What Every Parent Should Know About Kawasaki Disease

For today’s Ask Dr.Mom, I’ll be sharing important information with you regarding Kawasaki Disease. Recently, our friend’s son was diagnosed with this febrile illness. Luckily, he was diagnosed in a timely manner and received the appropriate treatment to prevent potentially life threatening consequences.

His parents will be running a half marathon this coming June to raise money and awareness about this disease.

Though uncommon, Kawasaki Disease is an important disease process to know about since timely diagnosis and treatment are key to preventing potentially deleterious effects on the heart.

What is Kawasaki Disease?

  • Kawasaki Disease is a febrile illness of unknown etiology.
  • It is believed to be triggered by a viral infection and is most common in the winter and spring months.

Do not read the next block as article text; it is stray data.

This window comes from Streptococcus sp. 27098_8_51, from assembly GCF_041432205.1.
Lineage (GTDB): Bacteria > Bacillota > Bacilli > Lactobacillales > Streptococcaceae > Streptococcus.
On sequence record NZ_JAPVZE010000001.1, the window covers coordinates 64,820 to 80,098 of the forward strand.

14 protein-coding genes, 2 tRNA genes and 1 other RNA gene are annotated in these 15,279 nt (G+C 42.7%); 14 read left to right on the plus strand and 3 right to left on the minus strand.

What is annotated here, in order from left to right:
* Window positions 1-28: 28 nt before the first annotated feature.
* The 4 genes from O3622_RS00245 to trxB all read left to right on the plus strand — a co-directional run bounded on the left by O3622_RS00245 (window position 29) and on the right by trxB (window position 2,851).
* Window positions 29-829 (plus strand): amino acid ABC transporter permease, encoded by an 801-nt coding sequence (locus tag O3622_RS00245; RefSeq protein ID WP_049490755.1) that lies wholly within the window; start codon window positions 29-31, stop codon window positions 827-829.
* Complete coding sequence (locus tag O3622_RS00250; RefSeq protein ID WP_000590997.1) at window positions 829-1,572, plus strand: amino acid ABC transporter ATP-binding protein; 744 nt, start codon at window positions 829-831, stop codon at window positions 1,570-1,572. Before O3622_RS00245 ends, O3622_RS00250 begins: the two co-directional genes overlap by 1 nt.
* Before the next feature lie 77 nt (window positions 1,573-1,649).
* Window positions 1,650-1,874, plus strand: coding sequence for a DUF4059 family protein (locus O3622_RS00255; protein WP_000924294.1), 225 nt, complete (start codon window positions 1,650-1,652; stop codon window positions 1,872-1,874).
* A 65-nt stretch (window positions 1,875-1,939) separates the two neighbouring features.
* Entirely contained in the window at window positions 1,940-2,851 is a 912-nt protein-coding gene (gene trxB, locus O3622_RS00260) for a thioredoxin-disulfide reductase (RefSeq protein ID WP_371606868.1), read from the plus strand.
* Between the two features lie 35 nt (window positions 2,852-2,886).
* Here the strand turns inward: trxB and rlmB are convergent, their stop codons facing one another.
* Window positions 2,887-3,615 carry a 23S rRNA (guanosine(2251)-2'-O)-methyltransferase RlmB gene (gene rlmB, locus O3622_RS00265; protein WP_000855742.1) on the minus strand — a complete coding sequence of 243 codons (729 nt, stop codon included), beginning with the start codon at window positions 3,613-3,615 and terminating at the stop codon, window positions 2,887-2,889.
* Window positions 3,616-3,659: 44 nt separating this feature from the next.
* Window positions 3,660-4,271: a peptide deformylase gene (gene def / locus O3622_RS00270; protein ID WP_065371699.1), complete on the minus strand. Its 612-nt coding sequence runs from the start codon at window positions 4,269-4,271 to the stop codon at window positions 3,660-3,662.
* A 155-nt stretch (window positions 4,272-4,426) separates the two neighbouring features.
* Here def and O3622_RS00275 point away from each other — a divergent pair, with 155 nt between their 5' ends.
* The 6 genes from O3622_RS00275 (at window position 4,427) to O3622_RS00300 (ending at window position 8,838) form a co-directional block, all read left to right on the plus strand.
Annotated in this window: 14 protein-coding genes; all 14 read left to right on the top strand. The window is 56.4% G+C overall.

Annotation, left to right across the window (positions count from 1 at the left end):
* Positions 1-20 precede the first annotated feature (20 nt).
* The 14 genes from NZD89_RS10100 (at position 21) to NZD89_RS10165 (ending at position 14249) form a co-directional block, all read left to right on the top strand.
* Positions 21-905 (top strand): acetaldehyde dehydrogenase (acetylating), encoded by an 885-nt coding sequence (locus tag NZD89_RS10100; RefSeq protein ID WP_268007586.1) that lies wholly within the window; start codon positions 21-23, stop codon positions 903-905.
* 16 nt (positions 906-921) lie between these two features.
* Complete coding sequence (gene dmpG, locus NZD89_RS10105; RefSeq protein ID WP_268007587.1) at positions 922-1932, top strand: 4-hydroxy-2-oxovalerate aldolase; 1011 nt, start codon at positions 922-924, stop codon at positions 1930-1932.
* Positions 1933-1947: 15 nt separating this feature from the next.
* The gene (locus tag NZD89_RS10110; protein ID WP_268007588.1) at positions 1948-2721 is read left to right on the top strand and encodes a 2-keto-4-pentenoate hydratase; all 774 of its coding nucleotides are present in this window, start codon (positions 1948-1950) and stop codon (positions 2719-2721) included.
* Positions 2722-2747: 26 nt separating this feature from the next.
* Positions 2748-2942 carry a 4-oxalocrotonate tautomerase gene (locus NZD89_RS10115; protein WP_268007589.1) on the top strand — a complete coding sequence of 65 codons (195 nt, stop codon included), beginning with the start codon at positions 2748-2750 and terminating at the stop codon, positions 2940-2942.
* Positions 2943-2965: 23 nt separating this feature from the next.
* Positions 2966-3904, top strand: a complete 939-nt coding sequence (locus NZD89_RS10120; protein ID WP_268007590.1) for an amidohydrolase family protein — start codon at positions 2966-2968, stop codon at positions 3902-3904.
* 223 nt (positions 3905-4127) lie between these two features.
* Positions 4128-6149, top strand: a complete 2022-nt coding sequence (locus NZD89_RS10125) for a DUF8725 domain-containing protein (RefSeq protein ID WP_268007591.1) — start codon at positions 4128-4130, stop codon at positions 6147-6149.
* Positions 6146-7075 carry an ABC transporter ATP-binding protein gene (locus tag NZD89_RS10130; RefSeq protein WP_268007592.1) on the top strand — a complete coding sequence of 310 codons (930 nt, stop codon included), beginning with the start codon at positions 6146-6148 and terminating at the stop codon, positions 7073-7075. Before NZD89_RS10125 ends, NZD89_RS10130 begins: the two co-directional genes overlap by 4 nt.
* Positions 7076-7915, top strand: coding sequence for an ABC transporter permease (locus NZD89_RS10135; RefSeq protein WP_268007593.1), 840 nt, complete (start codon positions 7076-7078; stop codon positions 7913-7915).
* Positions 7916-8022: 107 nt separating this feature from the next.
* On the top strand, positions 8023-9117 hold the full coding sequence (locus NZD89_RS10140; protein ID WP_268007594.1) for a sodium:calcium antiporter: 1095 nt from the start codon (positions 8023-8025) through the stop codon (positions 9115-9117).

• KD is the leading cause of heart disease in children, aside from congenital heart defects.
  • Children ages 1-8 are most commonly affected, with 80% of children diagnosed with KD being under the age of 5.
  • Though  more common in children of Japanese descent, children of all racial groups can be affected.

What are the signs and symptoms of Kawasaki Disease?

  • High fever (usually 102 F or higher) that lasts 5 days or longer. Fever is universal to all children presenting with KD.
  • Redness of the eyes in absence of eye discharge.
  • Redness and inflammation of the mouth and throat. Will often see red, cracked lips and a “strawberry” looking tongue.
  • Body rash. This is a generalized, non-blistering rash usually most prominent on the trunk and groin area.
  • Swollen, red, and painful hands and feet. This is usually followed by peeling of the skin.